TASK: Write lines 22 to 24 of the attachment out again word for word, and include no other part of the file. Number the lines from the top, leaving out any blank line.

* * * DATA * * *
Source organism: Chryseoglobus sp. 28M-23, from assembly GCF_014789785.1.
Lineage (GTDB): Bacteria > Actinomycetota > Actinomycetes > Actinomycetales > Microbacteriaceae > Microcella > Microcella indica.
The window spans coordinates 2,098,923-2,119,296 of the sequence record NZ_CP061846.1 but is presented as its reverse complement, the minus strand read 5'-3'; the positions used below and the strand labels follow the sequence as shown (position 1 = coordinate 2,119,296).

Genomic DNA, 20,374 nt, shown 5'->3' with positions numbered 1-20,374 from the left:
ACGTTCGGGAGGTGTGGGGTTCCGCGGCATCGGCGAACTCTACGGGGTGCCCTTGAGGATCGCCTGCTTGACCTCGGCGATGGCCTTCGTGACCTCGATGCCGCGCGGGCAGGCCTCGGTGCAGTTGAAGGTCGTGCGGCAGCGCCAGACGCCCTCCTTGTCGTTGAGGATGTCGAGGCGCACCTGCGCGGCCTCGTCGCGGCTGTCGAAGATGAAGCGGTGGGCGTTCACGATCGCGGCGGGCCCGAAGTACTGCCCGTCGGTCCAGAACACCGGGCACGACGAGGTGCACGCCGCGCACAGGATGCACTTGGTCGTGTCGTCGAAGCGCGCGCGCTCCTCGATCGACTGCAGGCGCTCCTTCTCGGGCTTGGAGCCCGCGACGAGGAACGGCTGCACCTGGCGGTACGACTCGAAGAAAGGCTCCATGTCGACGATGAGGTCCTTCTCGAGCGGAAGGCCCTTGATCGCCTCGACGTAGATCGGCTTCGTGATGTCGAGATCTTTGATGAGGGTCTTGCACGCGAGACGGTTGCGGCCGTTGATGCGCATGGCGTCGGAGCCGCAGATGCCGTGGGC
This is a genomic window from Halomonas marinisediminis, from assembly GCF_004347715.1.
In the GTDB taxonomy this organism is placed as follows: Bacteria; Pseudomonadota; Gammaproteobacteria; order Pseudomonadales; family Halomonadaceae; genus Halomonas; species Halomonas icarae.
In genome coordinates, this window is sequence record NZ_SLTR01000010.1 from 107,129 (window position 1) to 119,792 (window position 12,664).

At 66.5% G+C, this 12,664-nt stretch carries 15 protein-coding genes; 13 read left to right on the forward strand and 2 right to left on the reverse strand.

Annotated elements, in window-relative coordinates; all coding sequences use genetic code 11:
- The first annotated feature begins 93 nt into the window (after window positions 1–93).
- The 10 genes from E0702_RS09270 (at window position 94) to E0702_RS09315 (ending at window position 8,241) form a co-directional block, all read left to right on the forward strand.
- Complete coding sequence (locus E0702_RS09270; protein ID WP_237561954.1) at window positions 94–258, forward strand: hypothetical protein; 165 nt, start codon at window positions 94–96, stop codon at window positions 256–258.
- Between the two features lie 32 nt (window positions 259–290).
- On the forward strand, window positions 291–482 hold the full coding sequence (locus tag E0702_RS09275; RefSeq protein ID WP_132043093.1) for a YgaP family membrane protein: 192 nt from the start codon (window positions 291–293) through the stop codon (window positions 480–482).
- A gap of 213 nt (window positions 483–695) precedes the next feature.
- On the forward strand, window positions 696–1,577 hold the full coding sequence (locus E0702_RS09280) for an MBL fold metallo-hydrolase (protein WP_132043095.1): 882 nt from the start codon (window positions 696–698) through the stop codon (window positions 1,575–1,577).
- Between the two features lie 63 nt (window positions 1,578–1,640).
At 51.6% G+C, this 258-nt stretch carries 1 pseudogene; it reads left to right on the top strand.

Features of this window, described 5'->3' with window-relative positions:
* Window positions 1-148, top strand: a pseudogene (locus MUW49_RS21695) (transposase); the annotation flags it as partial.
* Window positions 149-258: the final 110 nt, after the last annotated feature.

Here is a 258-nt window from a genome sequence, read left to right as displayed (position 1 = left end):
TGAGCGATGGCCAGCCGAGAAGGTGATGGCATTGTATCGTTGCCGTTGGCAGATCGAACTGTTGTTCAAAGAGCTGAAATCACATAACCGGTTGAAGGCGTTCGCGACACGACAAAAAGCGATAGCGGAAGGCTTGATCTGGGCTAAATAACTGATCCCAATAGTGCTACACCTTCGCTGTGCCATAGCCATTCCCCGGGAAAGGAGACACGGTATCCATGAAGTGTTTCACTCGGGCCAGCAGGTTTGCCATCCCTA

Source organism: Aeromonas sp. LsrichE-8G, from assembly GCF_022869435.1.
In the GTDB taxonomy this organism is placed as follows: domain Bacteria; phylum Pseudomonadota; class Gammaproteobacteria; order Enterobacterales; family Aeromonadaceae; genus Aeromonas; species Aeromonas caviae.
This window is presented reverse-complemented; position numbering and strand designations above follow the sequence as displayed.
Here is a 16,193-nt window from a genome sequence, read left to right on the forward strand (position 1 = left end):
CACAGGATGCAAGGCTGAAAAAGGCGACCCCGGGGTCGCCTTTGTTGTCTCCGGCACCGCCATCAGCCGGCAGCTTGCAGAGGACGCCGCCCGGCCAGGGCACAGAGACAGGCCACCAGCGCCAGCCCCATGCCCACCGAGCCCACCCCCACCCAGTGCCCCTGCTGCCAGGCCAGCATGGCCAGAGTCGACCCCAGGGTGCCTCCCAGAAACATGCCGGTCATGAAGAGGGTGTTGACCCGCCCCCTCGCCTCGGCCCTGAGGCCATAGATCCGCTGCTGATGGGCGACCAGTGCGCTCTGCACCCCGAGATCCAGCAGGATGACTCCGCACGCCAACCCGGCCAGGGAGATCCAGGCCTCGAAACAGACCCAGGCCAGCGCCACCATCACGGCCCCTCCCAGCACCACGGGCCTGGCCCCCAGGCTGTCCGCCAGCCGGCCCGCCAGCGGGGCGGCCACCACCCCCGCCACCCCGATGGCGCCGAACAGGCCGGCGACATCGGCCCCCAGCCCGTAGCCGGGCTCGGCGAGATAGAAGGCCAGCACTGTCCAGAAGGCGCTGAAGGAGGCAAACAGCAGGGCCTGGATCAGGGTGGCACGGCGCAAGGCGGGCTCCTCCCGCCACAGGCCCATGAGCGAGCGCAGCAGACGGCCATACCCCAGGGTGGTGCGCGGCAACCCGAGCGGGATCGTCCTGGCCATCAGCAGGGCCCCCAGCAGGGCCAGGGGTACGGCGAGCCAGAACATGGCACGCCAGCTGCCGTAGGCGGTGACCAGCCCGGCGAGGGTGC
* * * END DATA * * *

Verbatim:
* Window positions 149-258: the final 110 nt, after the last annotated feature.

Here is a 258-nt window from a genome sequence, read left to right as displayed (position 1 = left end):
TGAGCGATGGCCAGCCGAGAAGGTGATGGCATTGTATCGTTGCCGTTGGCAGATCGAACTGTTGTTCAAAGAGCTGAAATCACATAACCGGTTGAAGGCGTTCGCGACACGACAAAAAGCGATAGCGGAAGGCTTGATCTGGGCTAAATAACTGATCCCAATAGTGCTACACCTTCGCTGTGCCATAGCCATTCCCCGGGAAAGGAGACACGGTATCCATGAAGTGTTTCACTCGGGCCAGCAGGTTTGCCATCCCTA